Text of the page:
Now if we really want to talk about establishment, one has to look at Covenant Seminary in St. Louis. That is the official PCA seminary. Again, not much is heard coming out of Covenant Seminary except an exchange from Bryan Chapel, president of Covenant, that was not even characterized as anti-FV by FV men like Rich Lusk. You will also find Covenant Seminary professors’ signatures littered in the Presbyterians and Presbyterians Together document, which also contains the majority of FV men. While the document itself is not FV, the signers, promoters, and defenders are. You won’t find a lot of anti-FV signatures on it.
While Leithart also points to the lack of formal education of Doug Wilson as another proof, he fails to mention that other Federal Vision men include James Jordan with a doctorate degree, Norman Shepherd (who at least shares a lot of beliefs with the FV) a former teacher at Westminster East, and the Credenda/Agenda itself, which has a wide readership in the PCA. It should be noted that the anti-FV men do not have any such organ that compares to the C/A magazine.
So despite the protests that "The debate is not just about what's being said. It's also about who's saying it." It really is about what is being said. And remember anytime that someone tries to distract you from what is being said to some other issue, it means you really ought to pay attention to what is being said.
Thursday, February 22, 2007
Now that we have seen the Federal Vision with its new understanding of Baptism, let us continue to trace the discussion by continuing on to what logically comes next: faith and apostasy. To show the growing difference between the Three Forms and the Federal Vision, we shall continue to posit quotes from both exposing the difference.
Summary of previous subjects: The Federal Vision advocates Baptism engrafts one into Christ, really and truly, while the Three Forms speaks only of being engrafted into the Church.
Auburn Ave. Presbyterian Church:
5. Those who have been solemnly admitted to the Church by baptism (WCF 28.1) are bound to receive and rest upon Christ by faith, repenting of their sins, yielding obedience to his commands, making diligent use of the outward means of grace, and thereby persevering by faith to the end of their days. This perseverance is itself a gift of God and not a result of the “willing” or the “running” of the people of God.
7. . . . What is offered in baptism may not be received because of unbelief. Or, it may only be embraced for a season and later rejected (Matt. 13:20-22; Luke 8:13-14). Those who “believe for a while” enjoy blessings and privileges of the covenant only for a time and only in part, since their temporary faith is not true to Christ, as evidenced by its eventual failure and lack of fruit (1 Cor. 10:1ff; Hebrews 6:4-6). By their unbelief they “trample underfoot the Son of God, count the blood of the covenant by which they were sanctified an unholy thing, and do despite to the Spirit of grace” (Heb. 10:29) and thus bring greater condemnation upon themselves.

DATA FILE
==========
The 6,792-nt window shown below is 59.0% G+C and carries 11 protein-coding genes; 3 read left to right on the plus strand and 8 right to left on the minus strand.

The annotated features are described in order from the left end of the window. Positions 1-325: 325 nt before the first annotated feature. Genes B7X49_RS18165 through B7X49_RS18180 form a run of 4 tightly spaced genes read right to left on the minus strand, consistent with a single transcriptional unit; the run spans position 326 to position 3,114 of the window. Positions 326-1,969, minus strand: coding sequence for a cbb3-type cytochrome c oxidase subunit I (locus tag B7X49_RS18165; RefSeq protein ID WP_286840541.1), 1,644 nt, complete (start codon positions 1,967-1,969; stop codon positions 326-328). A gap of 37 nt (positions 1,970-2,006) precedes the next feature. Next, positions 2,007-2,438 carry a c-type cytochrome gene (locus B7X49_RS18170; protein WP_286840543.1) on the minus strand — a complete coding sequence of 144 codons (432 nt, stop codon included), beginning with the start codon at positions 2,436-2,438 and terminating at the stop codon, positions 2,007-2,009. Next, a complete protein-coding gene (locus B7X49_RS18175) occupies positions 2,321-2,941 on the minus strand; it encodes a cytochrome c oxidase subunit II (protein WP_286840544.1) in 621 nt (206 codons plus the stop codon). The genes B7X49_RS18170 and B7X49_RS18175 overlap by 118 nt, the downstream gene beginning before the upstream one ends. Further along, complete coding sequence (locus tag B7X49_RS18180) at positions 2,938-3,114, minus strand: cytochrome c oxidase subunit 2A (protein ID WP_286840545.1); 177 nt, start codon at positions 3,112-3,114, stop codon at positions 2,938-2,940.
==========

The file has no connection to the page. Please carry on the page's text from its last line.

8. God has decreed from the foundation of the world all that comes to pass, including who would be saved and lost for all eternity. Included in His decree, however, is that some persons, not destined for final salvation, will be drawn to Christ and His people only for a time. These, for a season, enjoy real blessings, purchased for them by Christ’s cross and applied to them by the Holy Spirit in his common operations through Word and Sacrament (Hebrews 6:4-6; Matthew 25:14ff; etc.).
9. Salvation depends upon being united to Christ. Clearly, those who are eternally saved are those who continue to abide in Him by the grace of God. There are those, however, who are joined to Him as branches in the vine, but who because of unbelief are barren and fruitless and consequently are cut off from the vine and from salvation. Jesus says these “believe for a while” but do not bear fruit unto salvation. Why God would do this is a mystery, but the teaching of Scripture is clear: some whom He adopts into covenant relation, He later hardens (Rom. 9:4, 18, 11:1ff). In such instances God has not changed His decree regarding such people; to the contrary, He carries out His sovereign purposes in and through their unbelief and rebellion. Those elect unto eternal salvation are always distinguished by their perseverance in faith and obedience by the grace of God.
Notice then some points here in these statements. The apostate has faith, but it is faith that does not stay true to Christ. It is true faith, just faith that does not continue long enough. The apostate also is truly engrafted into Christ, truly participates in the blessings of that union, and has the blessings of Christ’s cross applied to him, but those things end when he fails to produce fruit.
In shorthand, he [the apostate] falls away from Christ; he falls from grace (Reformed is Not Enough pg. 132).
Now let us see what the Three Forms of Unity have to say about the subject of apostasy and faith.
18. A. Our Lord Jesus Christ, who is freely given unto us for complete redemption and righteousness.